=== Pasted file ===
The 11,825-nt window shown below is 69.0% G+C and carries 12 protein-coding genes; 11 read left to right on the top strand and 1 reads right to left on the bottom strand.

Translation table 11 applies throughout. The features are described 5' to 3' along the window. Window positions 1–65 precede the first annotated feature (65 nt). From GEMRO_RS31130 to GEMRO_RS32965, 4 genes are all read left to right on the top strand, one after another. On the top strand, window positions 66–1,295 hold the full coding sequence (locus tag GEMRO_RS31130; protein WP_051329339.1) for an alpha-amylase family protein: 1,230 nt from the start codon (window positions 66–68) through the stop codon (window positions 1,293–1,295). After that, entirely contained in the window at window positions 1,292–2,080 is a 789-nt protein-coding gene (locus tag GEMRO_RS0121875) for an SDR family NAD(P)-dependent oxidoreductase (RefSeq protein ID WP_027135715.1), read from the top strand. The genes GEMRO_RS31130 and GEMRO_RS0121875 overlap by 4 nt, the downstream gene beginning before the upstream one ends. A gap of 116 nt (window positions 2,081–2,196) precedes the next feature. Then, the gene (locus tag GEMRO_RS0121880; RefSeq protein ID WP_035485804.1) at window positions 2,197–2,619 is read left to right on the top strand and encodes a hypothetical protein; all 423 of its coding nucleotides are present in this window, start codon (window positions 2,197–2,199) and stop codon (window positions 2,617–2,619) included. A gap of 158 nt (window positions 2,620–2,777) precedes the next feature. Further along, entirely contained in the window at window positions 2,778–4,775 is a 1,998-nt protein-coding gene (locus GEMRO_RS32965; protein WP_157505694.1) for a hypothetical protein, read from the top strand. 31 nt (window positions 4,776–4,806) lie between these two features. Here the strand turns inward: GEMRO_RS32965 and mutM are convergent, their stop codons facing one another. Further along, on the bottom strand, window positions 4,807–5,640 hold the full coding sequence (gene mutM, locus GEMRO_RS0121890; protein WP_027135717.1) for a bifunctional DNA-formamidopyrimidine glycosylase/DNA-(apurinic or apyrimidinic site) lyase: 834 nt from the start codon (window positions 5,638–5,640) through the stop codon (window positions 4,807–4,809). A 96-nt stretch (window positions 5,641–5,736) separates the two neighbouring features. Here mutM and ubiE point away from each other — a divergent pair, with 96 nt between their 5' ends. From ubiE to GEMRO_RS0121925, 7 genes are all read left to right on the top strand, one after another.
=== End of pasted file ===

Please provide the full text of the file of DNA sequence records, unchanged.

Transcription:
The 11,825-nt window shown below is 69.0% G+C and carries 12 protein-coding genes; 11 read left to right on the top strand and 1 reads right to left on the bottom strand.

Translation table 11 applies throughout. The features are described 5' to 3' along the window. Window positions 1–65 precede the first annotated feature (65 nt). From GEMRO_RS31130 to GEMRO_RS32965, 4 genes are all read left to right on the top strand, one after another. On the top strand, window positions 66–1,295 hold the full coding sequence (locus tag GEMRO_RS31130; protein WP_051329339.1) for an alpha-amylase family protein: 1,230 nt from the start codon (window positions 66–68) through the stop codon (window positions 1,293–1,295). After that, entirely contained in the window at window positions 1,292–2,080 is a 789-nt protein-coding gene (locus tag GEMRO_RS0121875) for an SDR family NAD(P)-dependent oxidoreductase (RefSeq protein ID WP_027135715.1), read from the top strand. The genes GEMRO_RS31130 and GEMRO_RS0121875 overlap by 4 nt, the downstream gene beginning before the upstream one ends. A gap of 116 nt (window positions 2,081–2,196) precedes the next feature. Then, the gene (locus tag GEMRO_RS0121880; RefSeq protein ID WP_035485804.1) at window positions 2,197–2,619 is read left to right on the top strand and encodes a hypothetical protein; all 423 of its coding nucleotides are present in this window, start codon (window positions 2,197–2,199) and stop codon (window positions 2,617–2,619) included. A gap of 158 nt (window positions 2,620–2,777) precedes the next feature. Further along, entirely contained in the window at window positions 2,778–4,775 is a 1,998-nt protein-coding gene (locus GEMRO_RS32965; protein WP_157505694.1) for a hypothetical protein, read from the top strand. 31 nt (window positions 4,776–4,806) lie between these two features. Here the strand turns inward: GEMRO_RS32965 and mutM are convergent, their stop codons facing one another. Further along, on the bottom strand, window positions 4,807–5,640 hold the full coding sequence (gene mutM, locus GEMRO_RS0121890; protein WP_027135717.1) for a bifunctional DNA-formamidopyrimidine glycosylase/DNA-(apurinic or apyrimidinic site) lyase: 834 nt from the start codon (window positions 5,638–5,640) through the stop codon (window positions 4,807–4,809). A 96-nt stretch (window positions 5,641–5,736) separates the two neighbouring features. Here mutM and ubiE point away from each other — a divergent pair, with 96 nt between their 5' ends. From ubiE to GEMRO_RS0121925, 7 genes are all read left to right on the top strand, one after another.